Tobi: No, no, I’m just saying, well, you know, Kivi, once again, how did I start learning this from you, my friend?
From you. Well, let’s get into a little more detail. Uh, after the break, we’re going to take a quick break. Uh, we’ll be right back with more on how we can really improve our nonprofit marketing, how nonprofit marketers and volunteer managers can work better together. Gang, there’s so much room for improvement, but there’s also so much potential and ROI on this collaboration.
I swear. It would improve impact for both sides. It makes sense to have these conversations. So let’s, let’s go come back right after the break and we’ll talk more, maybe a little bit more nuts and boltsy about how to make this happen. Sound good? Yeah. All right. See you in a few. If you enjoyed this week’s episode of Volunteer Nation, we invite you to check out the Volunteer Pro Premium Membership.
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Okay, everybody. We’re back from our break with our chat with Kivi Leroux Miller about how nonprofit marketers and volunteer. Managers can work better together. We’re going to dig in a little bit more in detail, give you some tactics because I, I know you all are looking for practical tactical. We’ve really talked about some of the challenges before the break, some of the context of how you all are working.
Remember you are both, both sides are stretched thin. If you’re a nonprofit marketer, you don’t want a volunteer manager coming to you and saying, Hey, I need a hundred volunteers by next week. Can you create a recruitment campaign for me? Don’t want that happening. You as a volunteer manager. You also don’t appreciate when people come to you and say, Hey, we need 100 volunteers by next week. Get to it.
So gang, you know, working together early on is absolutely essential. So How can they align their strategies specifically to meet these strategic goals?
When folks get together for this, you know, I’m assuming for many, it’ll be a preliminary meeting. And when they’re talking about goals, do you have any ways that, or, uh, frameworks for people to really like figure out how their strategic objectives are overlining or overlapping?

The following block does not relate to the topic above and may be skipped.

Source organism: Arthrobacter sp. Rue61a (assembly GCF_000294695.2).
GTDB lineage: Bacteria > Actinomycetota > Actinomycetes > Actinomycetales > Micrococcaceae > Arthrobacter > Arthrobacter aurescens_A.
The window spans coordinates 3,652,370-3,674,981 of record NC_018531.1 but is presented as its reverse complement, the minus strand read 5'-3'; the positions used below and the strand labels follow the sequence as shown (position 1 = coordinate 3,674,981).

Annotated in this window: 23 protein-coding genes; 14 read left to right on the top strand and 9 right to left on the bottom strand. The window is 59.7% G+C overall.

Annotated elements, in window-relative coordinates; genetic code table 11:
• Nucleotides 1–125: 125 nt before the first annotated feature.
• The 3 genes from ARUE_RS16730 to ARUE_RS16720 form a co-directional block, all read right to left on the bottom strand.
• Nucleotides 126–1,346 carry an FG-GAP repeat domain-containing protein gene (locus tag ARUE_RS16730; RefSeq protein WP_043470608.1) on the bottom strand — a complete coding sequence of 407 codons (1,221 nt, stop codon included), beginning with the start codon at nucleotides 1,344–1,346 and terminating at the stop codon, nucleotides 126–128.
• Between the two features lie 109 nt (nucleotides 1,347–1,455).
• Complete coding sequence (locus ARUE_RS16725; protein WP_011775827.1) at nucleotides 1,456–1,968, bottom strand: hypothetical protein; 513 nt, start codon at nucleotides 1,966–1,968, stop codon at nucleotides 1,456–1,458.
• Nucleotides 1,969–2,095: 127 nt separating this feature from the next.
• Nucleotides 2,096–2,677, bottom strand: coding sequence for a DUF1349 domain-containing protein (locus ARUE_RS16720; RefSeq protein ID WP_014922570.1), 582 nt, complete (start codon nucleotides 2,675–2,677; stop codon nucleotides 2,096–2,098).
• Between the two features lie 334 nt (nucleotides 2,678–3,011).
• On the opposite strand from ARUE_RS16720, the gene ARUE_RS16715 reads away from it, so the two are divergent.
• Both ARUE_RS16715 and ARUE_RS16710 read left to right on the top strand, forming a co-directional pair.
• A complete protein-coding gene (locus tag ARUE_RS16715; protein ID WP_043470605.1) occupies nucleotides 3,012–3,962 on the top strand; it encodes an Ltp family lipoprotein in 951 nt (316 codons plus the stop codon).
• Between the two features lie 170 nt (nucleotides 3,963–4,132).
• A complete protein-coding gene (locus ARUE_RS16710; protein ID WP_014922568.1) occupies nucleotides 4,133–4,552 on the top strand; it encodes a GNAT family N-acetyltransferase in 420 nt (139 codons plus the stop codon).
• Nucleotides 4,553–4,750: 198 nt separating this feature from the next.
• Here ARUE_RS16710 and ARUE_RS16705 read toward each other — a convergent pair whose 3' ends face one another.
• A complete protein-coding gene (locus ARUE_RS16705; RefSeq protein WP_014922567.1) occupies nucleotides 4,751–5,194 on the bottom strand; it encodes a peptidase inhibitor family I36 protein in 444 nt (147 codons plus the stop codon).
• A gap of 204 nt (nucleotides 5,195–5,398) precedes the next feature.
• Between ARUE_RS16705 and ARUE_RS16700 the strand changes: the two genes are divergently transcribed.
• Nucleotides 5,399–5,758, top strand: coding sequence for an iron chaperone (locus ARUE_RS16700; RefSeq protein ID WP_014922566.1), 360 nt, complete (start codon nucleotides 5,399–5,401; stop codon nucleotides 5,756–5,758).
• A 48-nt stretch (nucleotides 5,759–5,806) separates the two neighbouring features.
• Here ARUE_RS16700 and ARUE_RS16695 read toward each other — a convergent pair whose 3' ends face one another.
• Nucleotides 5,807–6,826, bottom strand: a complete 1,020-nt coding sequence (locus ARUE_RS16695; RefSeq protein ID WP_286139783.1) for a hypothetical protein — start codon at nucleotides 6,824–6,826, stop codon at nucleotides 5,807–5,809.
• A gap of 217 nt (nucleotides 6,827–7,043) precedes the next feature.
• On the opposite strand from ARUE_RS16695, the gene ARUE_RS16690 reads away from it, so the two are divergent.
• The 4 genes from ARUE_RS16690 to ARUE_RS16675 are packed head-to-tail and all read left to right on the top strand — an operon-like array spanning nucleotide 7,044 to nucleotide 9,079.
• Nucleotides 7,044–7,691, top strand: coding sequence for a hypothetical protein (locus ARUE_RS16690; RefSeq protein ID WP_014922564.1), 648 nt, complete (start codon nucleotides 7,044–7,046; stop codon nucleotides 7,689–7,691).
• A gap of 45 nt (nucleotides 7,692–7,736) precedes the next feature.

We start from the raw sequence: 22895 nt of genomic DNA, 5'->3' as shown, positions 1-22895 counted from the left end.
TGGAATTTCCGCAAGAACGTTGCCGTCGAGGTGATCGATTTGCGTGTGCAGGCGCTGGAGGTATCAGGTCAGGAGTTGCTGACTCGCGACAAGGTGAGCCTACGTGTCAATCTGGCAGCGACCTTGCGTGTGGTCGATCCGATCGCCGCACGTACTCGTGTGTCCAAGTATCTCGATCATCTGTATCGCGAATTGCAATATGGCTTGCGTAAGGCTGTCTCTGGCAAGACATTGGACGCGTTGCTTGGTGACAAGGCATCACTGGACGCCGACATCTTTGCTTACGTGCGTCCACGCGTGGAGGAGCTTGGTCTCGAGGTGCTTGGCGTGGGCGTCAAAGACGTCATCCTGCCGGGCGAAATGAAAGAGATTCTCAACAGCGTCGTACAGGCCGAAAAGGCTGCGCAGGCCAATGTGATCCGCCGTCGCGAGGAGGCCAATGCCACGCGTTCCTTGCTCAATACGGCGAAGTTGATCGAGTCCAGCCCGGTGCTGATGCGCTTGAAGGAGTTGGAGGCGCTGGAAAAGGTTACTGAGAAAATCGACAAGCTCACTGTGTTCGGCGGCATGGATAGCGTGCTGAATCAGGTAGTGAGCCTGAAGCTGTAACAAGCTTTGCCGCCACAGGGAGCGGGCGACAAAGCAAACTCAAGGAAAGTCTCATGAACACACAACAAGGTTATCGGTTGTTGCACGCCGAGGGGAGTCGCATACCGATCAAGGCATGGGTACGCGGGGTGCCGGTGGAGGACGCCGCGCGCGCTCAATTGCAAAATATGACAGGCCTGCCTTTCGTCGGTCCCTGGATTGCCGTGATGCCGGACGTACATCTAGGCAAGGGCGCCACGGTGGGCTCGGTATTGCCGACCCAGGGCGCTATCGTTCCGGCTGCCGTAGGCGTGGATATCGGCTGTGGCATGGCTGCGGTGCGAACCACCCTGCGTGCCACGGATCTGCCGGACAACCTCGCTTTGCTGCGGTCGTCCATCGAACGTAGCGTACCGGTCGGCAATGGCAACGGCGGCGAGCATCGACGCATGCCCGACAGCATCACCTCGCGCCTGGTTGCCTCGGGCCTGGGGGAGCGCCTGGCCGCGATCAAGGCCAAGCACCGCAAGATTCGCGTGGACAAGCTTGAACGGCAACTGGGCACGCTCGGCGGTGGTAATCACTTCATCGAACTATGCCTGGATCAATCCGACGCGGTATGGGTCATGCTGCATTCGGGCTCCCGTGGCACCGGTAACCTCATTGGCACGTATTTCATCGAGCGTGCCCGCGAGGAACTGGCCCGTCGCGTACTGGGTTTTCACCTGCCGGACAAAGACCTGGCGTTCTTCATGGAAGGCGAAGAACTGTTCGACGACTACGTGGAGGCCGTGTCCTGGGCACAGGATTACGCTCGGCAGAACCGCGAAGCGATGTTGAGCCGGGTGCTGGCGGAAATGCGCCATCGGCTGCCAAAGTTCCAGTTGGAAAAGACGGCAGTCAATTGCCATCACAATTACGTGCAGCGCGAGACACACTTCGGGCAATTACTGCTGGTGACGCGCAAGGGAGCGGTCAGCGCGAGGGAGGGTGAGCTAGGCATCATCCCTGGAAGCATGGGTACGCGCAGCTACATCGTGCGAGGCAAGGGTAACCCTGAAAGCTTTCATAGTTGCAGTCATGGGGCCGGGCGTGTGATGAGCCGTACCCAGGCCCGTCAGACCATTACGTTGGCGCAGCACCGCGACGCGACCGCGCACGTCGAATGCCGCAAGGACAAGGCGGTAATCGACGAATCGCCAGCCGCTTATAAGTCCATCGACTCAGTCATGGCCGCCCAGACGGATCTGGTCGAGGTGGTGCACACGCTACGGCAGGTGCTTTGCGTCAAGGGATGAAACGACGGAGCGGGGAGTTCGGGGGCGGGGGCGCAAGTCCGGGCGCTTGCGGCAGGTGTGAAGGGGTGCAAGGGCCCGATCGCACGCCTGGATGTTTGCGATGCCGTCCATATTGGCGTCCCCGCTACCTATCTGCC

Kivi: Yeah. I mean, I think there’s a couple of really very practical tools that you can start to use that will, if you’re using them together, will actually sort of lead you to strategy long-term.
So one of the things we always recommend is just, is there a style guide? Oh yes. Are there basic templates because your communications director doesn’t want to have to do every single flyer you need or even write every single email that you need to send, but they do want to know that they, those are on brand and when we say on brand, we’re not just talking about looking pretty, but we’re talking about the voice, the style, the tone, it being appropriate and representative of the organization’s personality as a whole.
Okay. So something as simple as, do you use, does everybody use Canva and are you using the same set of templates in Canva that have the right color palette, that have the right logo, you know, that have the right footer. It’s just really basic things that you can start with where the communication staff are comfortable with the way it looks, the amount of content it has in it.
Are you agreeing on who’s gonna proofread the thing? Doesn’t always have to be the communications director, but there should probably be two sets of eyes on everything that’s going out to a bulk list. So, you know, can you agree on just basic workflow? Mm-hmm. and what things are gonna look like and templates and that style guide.
Just doing that and working on that together is going to make a huge leap forward. And then I think at that point you are talking about shared scheduling, editorial calendars, uh, what we call the big picture communications timeline, which is a visual sort of annual plan for generally what’s most important to talk about when.
And what that allows you to do is to say, okay, you know, volunteer coordinator, we need to also talk about program A, program B, program C, fundraising campaigns, events. We got all this other stuff going on. Let’s look at the calendar and figure out where in the course of the 12 months, it’s really going to be about you and you primarily.